4 Procedure for quantification
4.1 General procedure for quantitative microanalysis
4.1.1 Principle and procedure of quantitative microanalysis

The characteristic X-ray intensities from electron beam interactions with a solid are approximately

proportional to the mass fraction of the elements contained within the interaction volume. By

measurement of characteristic X-ray intensities, the mass fractions of the elements that compose a

specimen can be determined.

Quantitative analysis is performed by comparing the intensity of a characteristic X-ray line of an element

in the specimen with that from a reference material containing a known mass fraction of the element,

the measurements being performed under identical experimental conditions. The relationship between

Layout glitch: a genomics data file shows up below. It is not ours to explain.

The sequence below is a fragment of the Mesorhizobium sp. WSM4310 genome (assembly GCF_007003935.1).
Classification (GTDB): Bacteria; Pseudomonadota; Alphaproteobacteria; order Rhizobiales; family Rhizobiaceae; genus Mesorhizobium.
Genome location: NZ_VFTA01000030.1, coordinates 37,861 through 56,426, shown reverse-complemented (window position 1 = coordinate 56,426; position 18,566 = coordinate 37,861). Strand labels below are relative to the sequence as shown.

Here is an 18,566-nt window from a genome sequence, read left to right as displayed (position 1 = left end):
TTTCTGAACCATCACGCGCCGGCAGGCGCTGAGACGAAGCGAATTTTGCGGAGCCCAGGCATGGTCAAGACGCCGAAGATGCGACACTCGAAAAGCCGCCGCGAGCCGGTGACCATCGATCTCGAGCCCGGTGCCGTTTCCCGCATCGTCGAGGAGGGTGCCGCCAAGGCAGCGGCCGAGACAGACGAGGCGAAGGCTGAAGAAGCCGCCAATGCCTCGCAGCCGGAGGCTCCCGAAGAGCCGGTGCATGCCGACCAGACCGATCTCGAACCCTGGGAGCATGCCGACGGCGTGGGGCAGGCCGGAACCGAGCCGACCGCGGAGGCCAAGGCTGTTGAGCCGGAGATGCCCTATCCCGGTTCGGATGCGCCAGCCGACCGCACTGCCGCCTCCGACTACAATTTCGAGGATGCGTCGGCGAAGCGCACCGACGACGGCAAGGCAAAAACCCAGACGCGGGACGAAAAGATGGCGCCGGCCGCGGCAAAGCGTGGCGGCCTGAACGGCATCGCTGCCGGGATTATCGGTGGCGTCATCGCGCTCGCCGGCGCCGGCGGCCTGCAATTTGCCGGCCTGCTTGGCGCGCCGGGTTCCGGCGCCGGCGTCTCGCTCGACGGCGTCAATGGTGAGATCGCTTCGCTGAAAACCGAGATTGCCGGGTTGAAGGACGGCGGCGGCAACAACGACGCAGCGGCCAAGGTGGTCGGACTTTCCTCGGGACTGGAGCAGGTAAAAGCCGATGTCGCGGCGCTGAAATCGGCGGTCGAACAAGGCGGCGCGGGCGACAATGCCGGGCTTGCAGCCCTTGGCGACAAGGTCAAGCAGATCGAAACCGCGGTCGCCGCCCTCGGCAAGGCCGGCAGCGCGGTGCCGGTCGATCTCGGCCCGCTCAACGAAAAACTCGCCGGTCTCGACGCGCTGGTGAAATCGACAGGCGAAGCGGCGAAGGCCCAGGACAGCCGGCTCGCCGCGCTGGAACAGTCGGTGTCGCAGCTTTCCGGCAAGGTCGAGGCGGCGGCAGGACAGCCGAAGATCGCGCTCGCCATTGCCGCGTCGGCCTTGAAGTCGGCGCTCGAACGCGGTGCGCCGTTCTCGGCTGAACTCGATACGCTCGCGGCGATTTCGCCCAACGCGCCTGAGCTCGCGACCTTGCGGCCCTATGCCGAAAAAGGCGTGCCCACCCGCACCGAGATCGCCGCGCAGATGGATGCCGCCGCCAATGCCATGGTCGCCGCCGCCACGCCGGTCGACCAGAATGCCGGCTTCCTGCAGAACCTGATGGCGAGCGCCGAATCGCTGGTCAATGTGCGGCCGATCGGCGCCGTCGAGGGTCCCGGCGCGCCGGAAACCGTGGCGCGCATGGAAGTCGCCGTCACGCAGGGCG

intensity and mass fraction is not linear over a wide mass fraction range; correction calculations for

both specimen and reference material are therefore required.

X-ray absorption within the specimen and the reference material results in the emitted intensities being

less than the generated intensities; therefore, a correction is made for this. A correction is also made for

characteristic X-ray fluorescence in the analytical volume, and the effect of loss of X-ray production due

to electron backscattering. When electrons enter the specimen, they lose energy due to the interactions

with the constituent atoms. As well as being dependent on electron energy, the rate of energy loss is a

function of the mean atomic number. The matrix correction procedure, thus, has three components,

corresponding to the atomic number (Z), the absorption (A) and the characteristic fluorescence (F).

The accuracy of the quantitative analysis depends upon the selection of the reference materials, the

specimen preparation process, the measurement conditions/method, the stability and calibration of

the instrument, and the use of models for quantitative correction.